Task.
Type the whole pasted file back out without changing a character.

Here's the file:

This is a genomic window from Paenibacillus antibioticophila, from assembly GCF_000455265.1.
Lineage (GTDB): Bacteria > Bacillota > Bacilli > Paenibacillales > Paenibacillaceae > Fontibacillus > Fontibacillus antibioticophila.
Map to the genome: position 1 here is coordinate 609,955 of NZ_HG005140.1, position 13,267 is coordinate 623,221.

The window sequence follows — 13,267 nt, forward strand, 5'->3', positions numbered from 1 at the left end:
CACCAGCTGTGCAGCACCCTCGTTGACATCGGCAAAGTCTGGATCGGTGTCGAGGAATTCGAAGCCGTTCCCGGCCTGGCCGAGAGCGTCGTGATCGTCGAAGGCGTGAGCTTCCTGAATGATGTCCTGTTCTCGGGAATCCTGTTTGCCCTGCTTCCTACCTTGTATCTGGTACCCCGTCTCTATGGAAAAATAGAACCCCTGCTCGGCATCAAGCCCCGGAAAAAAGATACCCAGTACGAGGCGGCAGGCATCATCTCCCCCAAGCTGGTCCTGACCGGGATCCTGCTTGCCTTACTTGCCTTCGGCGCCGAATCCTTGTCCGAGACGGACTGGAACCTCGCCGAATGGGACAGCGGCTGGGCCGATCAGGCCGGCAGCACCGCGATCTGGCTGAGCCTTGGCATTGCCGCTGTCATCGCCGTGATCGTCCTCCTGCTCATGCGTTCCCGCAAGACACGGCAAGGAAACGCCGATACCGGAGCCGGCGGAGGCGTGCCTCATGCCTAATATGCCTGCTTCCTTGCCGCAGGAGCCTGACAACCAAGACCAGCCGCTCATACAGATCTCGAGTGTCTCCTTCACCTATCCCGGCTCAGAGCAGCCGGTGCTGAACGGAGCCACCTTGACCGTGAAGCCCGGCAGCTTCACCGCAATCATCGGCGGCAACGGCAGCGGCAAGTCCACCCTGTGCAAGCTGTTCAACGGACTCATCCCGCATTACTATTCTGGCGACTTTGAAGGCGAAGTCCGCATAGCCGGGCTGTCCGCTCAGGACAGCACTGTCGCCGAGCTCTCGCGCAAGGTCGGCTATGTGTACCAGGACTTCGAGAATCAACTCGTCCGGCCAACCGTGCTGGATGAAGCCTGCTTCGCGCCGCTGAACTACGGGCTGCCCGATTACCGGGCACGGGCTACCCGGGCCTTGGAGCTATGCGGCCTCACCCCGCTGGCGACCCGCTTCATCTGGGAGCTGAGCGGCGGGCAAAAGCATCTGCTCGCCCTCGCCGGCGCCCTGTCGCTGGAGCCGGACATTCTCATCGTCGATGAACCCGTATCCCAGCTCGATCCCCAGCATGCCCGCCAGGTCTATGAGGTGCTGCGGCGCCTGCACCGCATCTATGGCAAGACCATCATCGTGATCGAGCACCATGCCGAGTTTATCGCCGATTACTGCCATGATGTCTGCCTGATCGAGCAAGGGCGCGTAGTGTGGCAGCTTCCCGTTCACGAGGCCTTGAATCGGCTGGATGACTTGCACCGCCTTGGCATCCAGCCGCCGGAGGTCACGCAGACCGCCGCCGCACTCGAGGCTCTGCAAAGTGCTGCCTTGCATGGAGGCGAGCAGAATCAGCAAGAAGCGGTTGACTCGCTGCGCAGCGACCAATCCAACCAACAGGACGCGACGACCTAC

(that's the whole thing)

This is a genomic window from Paenibacillus antibioticophila, from assembly GCF_000455265.1.
Lineage (GTDB): Bacteria > Bacillota > Bacilli > Paenibacillales > Paenibacillaceae > Fontibacillus > Fontibacillus antibioticophila.
Map to the genome: position 1 here is coordinate 609,955 of NZ_HG005140.1, position 13,267 is coordinate 623,221.

The window sequence follows — 13,267 nt, forward strand, 5'->3', positions numbered from 1 at the left end:
CACCAGCTGTGCAGCACCCTCGTTGACATCGGCAAAGTCTGGATCGGTGTCGAGGAATTCGAAGCCGTTCCCGGCCTGGCCGAGAGCGTCGTGATCGTCGAAGGCGTGAGCTTCCTGAATGATGTCCTGTTCTCGGGAATCCTGTTTGCCCTGCTTCCTACCTTGTATCTGGTACCCCGTCTCTATGGAAAAATAGAACCCCTGCTCGGCATCAAGCCCCGGAAAAAAGATACCCAGTACGAGGCGGCAGGCATCATCTCCCCCAAGCTGGTCCTGACCGGGATCCTGCTTGCCTTACTTGCCTTCGGCGCCGAATCCTTGTCCGAGACGGACTGGAACCTCGCCGAATGGGACAGCGGCTGGGCCGATCAGGCCGGCAGCACCGCGATCTGGCTGAGCCTTGGCATTGCCGCTGTCATCGCCGTGATCGTCCTCCTGCTCATGCGTTCCCGCAAGACACGGCAAGGAAACGCCGATACCGGAGCCGGCGGAGGCGTGCCTCATGCCTAATATGCCTGCTTCCTTGCCGCAGGAGCCTGACAACCAAGACCAGCCGCTCATACAGATCTCGAGTGTCTCCTTCACCTATCCCGGCTCAGAGCAGCCGGTGCTGAACGGAGCCACCTTGACCGTGAAGCCCGGCAGCTTCACCGCAATCATCGGCGGCAACGGCAGCGGCAAGTCCACCCTGTGCAAGCTGTTCAACGGACTCATCCCGCATTACTATTCTGGCGACTTTGAAGGCGAAGTCCGCATAGCCGGGCTGTCCGCTCAGGACAGCACTGTCGCCGAGCTCTCGCGCAAGGTCGGCTATGTGTACCAGGACTTCGAGAATCAACTCGTCCGGCCAACCGTGCTGGATGAAGCCTGCTTCGCGCCGCTGAACTACGGGCTGCCCGATTACCGGGCACGGGCTACCCGGGCCTTGGAGCTATGCGGCCTCACCCCGCTGGCGACCCGCTTCATCTGGGAGCTGAGCGGCGGGCAAAAGCATCTGCTCGCCCTCGCCGGCGCCCTGTCGCTGGAGCCGGACATTCTCATCGTCGATGAACCCGTATCCCAGCTCGATCCCCAGCATGCCCGCCAGGTCTATGAGGTGCTGCGGCGCCTGCACCGCATCTATGGCAAGACCATCATCGTGATCGAGCACCATGCCGAGTTTATCGCCGATTACTGCCATGATGTCTGCCTGATCGAGCAAGGGCGCGTAGTGTGGCAGCTTCCCGTTCACGAGGCCTTGAATCGGCTGGATGACTTGCACCGCCTTGGCATCCAGCCGCCGGAGGTCACGCAGACCGCCGCCGCACTCGAGGCTCTGCAAAGTGCTGCCTTGCATGGAGGCGAGCAGAATCAGCAAGAAGCGGTTGACTCGCTGCGCAGCGACCAATCCAACCAACAGGACGCGACGACCTAC